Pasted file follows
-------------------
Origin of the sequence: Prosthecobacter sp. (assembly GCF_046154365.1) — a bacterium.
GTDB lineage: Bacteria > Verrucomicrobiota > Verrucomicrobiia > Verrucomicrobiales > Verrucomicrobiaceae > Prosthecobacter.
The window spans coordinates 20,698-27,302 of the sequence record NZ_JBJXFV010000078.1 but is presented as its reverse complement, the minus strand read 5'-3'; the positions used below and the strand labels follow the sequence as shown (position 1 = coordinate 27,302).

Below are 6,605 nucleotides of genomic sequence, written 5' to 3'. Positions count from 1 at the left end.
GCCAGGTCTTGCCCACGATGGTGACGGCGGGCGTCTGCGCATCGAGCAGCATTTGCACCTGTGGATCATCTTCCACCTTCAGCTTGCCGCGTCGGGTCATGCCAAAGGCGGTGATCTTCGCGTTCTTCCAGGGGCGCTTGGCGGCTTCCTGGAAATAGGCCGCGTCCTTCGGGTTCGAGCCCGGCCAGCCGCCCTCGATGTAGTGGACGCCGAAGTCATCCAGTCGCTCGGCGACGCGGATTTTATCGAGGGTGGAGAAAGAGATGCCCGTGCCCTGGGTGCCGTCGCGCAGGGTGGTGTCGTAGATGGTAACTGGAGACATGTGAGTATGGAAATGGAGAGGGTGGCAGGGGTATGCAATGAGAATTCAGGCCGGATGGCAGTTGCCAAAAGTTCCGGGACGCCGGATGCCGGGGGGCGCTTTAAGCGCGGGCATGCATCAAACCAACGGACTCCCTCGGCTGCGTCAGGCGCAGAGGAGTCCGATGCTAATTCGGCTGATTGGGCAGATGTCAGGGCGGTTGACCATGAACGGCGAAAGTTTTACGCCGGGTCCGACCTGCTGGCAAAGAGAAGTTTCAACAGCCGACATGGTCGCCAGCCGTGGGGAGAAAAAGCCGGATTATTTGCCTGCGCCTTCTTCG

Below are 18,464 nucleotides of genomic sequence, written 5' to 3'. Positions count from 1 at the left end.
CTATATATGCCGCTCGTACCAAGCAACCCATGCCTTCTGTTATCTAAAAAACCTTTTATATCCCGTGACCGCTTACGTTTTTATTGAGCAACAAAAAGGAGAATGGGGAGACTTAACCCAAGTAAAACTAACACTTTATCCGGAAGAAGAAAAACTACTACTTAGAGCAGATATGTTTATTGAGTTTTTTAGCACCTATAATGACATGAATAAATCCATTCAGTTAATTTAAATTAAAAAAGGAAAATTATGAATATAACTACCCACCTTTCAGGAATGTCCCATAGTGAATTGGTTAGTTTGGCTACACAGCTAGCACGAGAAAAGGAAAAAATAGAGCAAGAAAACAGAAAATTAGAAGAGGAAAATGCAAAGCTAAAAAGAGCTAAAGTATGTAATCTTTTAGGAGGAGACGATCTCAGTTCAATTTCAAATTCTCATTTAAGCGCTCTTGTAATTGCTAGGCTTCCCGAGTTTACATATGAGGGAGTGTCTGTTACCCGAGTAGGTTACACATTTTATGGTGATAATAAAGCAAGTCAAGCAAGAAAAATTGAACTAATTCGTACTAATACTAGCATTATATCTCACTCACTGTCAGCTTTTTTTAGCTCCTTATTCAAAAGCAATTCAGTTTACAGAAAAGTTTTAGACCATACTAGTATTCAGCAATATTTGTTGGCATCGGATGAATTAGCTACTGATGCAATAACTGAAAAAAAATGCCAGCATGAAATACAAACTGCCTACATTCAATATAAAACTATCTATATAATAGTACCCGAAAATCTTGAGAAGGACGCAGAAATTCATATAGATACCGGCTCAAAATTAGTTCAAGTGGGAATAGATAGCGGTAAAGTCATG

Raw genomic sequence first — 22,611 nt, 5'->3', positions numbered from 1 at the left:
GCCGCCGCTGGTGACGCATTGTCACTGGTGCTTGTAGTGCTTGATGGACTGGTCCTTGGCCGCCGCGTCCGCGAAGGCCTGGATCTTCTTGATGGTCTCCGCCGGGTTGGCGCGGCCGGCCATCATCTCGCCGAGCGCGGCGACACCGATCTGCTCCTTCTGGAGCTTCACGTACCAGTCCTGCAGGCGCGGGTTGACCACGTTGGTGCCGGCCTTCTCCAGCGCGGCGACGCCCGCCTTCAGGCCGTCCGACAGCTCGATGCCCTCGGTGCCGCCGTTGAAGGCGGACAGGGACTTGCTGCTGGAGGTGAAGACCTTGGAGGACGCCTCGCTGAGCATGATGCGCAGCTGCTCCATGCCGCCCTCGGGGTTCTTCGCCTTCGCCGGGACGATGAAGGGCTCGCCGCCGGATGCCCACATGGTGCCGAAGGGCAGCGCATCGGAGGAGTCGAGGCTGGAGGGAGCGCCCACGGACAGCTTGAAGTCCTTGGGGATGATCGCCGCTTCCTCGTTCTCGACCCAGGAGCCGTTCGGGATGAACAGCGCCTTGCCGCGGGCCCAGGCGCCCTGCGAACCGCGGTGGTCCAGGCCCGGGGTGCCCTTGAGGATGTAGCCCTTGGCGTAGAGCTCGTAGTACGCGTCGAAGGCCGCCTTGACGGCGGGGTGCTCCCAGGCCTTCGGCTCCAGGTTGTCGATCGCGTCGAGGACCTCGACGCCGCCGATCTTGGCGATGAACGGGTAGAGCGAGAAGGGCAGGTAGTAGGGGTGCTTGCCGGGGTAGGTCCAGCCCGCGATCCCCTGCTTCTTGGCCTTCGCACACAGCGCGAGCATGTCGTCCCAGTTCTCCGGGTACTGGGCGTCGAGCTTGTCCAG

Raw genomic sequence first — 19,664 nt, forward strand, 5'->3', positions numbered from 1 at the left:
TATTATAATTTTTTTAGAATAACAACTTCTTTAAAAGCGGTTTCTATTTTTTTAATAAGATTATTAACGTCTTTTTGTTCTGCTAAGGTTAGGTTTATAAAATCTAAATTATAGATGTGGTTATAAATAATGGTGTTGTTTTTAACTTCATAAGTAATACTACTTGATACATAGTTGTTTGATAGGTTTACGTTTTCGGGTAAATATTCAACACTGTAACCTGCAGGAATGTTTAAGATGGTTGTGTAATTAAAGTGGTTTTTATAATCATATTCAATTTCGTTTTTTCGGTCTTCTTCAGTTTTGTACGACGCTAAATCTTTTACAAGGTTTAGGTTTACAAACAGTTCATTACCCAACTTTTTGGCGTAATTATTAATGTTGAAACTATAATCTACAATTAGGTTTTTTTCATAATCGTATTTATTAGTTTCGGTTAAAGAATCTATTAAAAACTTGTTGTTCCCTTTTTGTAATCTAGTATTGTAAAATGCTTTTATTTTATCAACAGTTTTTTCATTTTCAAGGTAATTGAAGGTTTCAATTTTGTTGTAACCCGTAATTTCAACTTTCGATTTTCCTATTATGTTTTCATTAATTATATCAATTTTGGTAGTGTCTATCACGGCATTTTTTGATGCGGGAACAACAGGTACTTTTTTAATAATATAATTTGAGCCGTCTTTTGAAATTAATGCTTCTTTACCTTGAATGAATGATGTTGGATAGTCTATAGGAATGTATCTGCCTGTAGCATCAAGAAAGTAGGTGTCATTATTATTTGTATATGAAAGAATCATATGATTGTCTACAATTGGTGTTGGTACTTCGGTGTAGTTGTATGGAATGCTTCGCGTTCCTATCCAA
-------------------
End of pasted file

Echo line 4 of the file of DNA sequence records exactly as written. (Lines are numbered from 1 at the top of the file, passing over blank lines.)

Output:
Below are 6,605 nucleotides of genomic sequence, written 5' to 3'. Positions count from 1 at the left end.